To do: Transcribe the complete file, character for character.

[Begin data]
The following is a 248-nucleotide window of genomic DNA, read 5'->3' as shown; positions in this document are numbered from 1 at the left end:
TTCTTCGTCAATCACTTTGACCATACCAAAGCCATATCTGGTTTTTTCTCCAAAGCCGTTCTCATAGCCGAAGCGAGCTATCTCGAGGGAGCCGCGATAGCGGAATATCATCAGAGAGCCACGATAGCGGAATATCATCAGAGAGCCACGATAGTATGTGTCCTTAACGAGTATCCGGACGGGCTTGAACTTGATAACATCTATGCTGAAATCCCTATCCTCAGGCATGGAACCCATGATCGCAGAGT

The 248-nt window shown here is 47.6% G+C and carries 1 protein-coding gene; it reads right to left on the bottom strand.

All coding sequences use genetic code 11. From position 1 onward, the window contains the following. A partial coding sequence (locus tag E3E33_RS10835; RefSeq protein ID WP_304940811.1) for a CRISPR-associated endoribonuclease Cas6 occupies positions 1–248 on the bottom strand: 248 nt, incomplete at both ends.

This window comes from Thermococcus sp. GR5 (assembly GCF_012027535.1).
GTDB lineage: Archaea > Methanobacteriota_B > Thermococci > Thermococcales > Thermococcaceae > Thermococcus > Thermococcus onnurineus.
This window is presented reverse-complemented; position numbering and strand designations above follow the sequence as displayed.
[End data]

The following is a 248-nucleotide window of genomic DNA, read 5'->3' as shown; positions in this document are numbered from 1 at the left end:
TTCTTCGTCAATCACTTTGACCATACCAAAGCCATATCTGGTTTTTTCTCCAAAGCCGTTCTCATAGCCGAAGCGAGCTATCTCGAGGGAGCCGCGATAGCGGAATATCATCAGAGAGCCACGATAGCGGAATATCATCAGAGAGCCACGATAGTATGTGTCCTTAACGAGTATCCGGACGGGCTTGAACTTGATAACATCTATGCTGAAATCCCTATCCTCAGGCATGGAACCCATGATCGCAGAGT

The 248-nt window shown here is 47.6% G+C and carries 1 protein-coding gene; it reads right to left on the bottom strand.

All coding sequences use genetic code 11. From position 1 onward, the window contains the following. A partial coding sequence (locus tag E3E33_RS10835; RefSeq protein ID WP_304940811.1) for a CRISPR-associated endoribonuclease Cas6 occupies positions 1–248 on the bottom strand: 248 nt, incomplete at both ends.

This window comes from Thermococcus sp. GR5 (assembly GCF_012027535.1).
GTDB lineage: Archaea > Methanobacteriota_B > Thermococci > Thermococcales > Thermococcaceae > Thermococcus > Thermococcus onnurineus.
This window is presented reverse-complemented; position numbering and strand designations above follow the sequence as displayed.